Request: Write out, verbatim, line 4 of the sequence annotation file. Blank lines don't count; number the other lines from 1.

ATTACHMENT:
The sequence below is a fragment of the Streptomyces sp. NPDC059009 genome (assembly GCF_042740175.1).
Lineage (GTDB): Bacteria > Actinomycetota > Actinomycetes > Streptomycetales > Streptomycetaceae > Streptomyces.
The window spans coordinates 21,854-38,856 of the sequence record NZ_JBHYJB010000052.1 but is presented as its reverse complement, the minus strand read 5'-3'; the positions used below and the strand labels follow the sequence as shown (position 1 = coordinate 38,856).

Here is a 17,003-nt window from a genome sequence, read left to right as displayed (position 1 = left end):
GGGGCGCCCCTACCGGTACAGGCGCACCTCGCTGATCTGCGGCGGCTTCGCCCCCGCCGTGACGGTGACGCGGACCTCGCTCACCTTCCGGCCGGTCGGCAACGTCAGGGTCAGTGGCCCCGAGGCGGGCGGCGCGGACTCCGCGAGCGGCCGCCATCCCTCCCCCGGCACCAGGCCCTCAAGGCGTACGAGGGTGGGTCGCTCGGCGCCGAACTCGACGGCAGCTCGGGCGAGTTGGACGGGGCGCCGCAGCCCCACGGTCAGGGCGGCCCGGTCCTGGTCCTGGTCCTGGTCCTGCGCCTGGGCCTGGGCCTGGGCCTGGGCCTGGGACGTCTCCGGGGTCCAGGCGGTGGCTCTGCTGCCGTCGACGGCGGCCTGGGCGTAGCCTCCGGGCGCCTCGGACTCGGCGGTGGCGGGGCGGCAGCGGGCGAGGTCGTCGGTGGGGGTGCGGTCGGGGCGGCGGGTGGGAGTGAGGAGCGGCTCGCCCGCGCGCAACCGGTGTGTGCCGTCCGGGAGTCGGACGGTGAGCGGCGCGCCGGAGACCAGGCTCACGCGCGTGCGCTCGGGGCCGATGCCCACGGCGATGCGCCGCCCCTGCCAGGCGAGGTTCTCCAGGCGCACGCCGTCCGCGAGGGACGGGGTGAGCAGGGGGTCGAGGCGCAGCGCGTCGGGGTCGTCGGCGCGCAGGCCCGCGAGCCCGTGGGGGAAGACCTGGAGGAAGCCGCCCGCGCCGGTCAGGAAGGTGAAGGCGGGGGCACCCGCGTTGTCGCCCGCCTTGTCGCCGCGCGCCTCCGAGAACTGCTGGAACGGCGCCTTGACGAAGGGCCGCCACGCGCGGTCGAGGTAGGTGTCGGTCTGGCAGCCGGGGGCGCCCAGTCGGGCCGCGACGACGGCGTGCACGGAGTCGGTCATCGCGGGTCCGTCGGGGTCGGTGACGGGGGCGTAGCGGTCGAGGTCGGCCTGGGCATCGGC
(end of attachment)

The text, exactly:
Here is a 17,003-nt window from a genome sequence, read left to right as displayed (position 1 = left end):